Raise your hands… how many of you want to be significant?
Everybody, right? We all want to “make a difference.” We all want our lives to count for something. As Matt, over at TheChurchOfNoPeople.com recently wrote, “We still hold onto the hope that we have a lot of potential, but the reality of the day-to-day is we’re desperately short on purpose.”
Those of us in the church are under even more pressure—we don’t need just any purpose. We need to fulfill God’s purpose! Over and over we’re told that God has a wonderful plan for our lives, that He made us for a specific reason, and it’s up to us to discover what that is and live it out.
I know I’ve certainly struggled with this issue.
I want to be like Esther, who was “born for such a time as this.” I want to be like David, anointed to serve his people as king years before he was old enough to have to choose a career path. Or maybe I could be like the Paul, who left a trail of baby churches in his wake.
However, if we look at all the people in the Bible, most led pretty uneventful lives. There were a few super-stars, but even someone like Ruth, who has a whole book in her honor, spent her time working in the fields, cooking, and cleaning, and then was married to an older man. As she raised their son, Obed, I doubt she felt she was fulfilling a noble purpose. How could she know that Obed’s grandson would be King David?
Sarah’s big contribution was giving birth to Isaac. What did she do during the near-century she waited for that to happen? She wandered around in the desert with her husband (who kept lying about their marriage) and a bunch of sheep. God made his covenant with Abraham, not Sarah. Did God use her? Absolutely. But you don’t see a list of Sarah’s accomplishments mentioned anywhere in the Bible.
I could go on… the Bible is full of people who lived and died, who served God in their time, and who, for the most part, did nothing remarkable. In fact, Paul holds up this sort of unspectacular life as something to aim at. “…that we may live peaceful and quiet lives in all godliness and holiness.” (1 Tim. 2:2)
Our culture is totally addicted to excitement; we seem mortally afraid of boredom. Every media outlet and advertisement competes for our senses and our minds. It’s no wonder that we want our lives to have the soundtrack, thrills, and special effects of a blockbuster thriller. But for most of us, life just isn’t like that. How many times do you see James Bond doing the laundry, vacuuming the carpet, or cleaning the toilet?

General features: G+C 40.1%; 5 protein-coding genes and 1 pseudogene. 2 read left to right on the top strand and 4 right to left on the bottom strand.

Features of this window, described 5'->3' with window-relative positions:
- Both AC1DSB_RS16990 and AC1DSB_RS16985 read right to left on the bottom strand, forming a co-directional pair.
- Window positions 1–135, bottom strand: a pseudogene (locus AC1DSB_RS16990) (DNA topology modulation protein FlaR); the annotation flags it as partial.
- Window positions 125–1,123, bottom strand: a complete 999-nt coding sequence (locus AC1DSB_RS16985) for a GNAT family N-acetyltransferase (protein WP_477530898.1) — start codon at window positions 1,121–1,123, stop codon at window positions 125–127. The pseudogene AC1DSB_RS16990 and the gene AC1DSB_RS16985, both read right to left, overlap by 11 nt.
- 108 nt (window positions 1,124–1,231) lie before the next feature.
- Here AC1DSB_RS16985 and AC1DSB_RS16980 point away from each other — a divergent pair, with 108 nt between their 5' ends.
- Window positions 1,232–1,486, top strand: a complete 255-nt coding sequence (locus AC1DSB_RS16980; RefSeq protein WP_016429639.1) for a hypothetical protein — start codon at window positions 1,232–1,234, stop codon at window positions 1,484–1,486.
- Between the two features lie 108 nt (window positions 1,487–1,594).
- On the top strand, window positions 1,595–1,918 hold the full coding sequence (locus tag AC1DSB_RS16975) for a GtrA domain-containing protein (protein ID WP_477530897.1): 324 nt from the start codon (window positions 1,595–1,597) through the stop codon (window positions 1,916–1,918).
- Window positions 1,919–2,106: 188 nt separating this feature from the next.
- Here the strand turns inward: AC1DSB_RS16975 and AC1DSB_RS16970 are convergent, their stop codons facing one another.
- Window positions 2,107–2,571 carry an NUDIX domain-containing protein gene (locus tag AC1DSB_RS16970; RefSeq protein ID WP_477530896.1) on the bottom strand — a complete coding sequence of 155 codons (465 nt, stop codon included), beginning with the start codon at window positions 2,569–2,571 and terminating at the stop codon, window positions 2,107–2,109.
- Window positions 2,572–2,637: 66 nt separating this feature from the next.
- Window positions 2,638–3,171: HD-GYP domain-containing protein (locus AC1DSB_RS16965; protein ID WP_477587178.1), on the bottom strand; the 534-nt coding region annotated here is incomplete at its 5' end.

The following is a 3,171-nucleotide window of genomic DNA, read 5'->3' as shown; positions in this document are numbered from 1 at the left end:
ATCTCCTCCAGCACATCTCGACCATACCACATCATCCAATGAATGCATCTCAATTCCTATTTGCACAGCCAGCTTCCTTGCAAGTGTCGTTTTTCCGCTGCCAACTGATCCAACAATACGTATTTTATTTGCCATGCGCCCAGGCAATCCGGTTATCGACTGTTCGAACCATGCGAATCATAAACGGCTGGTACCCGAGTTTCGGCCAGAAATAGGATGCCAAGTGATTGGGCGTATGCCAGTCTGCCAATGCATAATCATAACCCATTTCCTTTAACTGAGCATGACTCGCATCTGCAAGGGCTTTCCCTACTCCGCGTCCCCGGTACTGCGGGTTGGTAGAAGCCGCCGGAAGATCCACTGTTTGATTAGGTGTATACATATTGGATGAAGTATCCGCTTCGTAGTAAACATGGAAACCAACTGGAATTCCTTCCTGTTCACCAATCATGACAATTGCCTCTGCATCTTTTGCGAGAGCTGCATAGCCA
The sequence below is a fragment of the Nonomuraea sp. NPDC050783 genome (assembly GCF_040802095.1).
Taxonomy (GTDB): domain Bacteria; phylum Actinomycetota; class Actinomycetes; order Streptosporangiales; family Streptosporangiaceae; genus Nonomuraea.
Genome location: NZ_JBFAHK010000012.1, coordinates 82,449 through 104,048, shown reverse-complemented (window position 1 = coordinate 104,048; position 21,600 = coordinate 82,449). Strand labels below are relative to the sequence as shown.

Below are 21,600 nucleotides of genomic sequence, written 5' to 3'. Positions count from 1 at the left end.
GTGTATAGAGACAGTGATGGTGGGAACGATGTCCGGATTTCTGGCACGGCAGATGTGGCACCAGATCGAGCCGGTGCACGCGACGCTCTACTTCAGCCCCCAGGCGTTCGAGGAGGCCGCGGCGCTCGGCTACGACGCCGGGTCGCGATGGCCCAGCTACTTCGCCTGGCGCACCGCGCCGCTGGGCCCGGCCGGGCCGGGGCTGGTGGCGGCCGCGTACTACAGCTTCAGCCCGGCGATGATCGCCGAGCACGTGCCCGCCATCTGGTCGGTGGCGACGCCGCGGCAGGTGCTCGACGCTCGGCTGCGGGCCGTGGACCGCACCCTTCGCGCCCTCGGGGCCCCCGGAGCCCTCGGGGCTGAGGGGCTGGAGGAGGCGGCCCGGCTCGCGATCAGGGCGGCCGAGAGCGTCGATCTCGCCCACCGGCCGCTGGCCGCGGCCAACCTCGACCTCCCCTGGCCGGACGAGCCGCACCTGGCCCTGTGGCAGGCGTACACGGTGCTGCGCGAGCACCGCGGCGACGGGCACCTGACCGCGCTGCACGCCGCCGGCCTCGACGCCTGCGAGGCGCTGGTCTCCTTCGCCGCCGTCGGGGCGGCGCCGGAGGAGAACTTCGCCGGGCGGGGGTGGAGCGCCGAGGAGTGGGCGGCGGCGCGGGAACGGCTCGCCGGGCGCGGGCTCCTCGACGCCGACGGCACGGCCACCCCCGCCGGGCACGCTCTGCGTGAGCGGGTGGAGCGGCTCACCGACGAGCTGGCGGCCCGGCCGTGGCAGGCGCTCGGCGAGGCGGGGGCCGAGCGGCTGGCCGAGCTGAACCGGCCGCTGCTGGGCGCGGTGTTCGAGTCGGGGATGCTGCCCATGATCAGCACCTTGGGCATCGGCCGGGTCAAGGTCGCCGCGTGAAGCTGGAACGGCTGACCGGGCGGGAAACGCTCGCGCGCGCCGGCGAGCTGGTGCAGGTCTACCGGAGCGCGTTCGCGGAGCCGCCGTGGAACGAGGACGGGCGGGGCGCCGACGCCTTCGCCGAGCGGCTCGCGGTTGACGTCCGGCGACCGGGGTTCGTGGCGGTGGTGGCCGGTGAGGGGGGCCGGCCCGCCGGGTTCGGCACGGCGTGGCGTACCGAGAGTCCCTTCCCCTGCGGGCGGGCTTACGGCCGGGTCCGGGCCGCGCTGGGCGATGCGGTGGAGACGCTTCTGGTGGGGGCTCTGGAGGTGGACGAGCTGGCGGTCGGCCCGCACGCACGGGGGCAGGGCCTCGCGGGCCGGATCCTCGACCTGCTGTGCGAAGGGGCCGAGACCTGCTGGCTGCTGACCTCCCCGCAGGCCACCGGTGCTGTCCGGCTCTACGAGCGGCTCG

For most of history, an average person’s lifetime was spent in one small village, planting and harvesting cabbage or rice, barley or beans, eating the same food day after day, illiterate, dirty, and raising children who would grow up to repeat the whole process.
It’s not that God had nothing in mind when He made us. It’s partly that our human time frame is so limited. Perhaps He has us here for some reason we won’t see until it’s all over and we’re with Him in heaven. Rahab fulfilled her purpose in one night of calculated risk. Her reward was her son Boaz, who married Ruth. They all became links in the chain of Jesus’ ancestors… significant indeed, but not an honor they could appreciate during their lifetimes.
Maybe, as with Zechariah and Elizabeth, it’s not us but our child who will change the world.
Our missions pastor tells the story of a young woman who had a menial job at a seedy restaurant. As the only believer working there, she was constantly harassed and ridiculed for her beliefs and lifestyle. She hated going to work every day. She was pleading with God to help her find another job, telling him that she just didn’t want to be at that restaurant any more, when God replied, “But I want to be at that restaurant!” Sometimes, the obvious work we’re involved in has little to do with God’s true purpose for our lives.
I think books such as The Purpose-Driven Life have raised our expectations in unrealistic ways. Sure, God tells some of us exactly what He’s up to. For the rest of us, maybe God wants us to have enough faith to obey Him even when His purposes aren’t so clear. Maybe He created us just because He wanted someone to hang out with, to bless, who would love Him and love others.
We need to stop being so concerned with being significant, and learn to focus on acting justly, loving mercy and walking humbly with our God (Micah 6:8). And then, as we walk with Him, if He does call us aside to see a burning bush, we don’t miss it.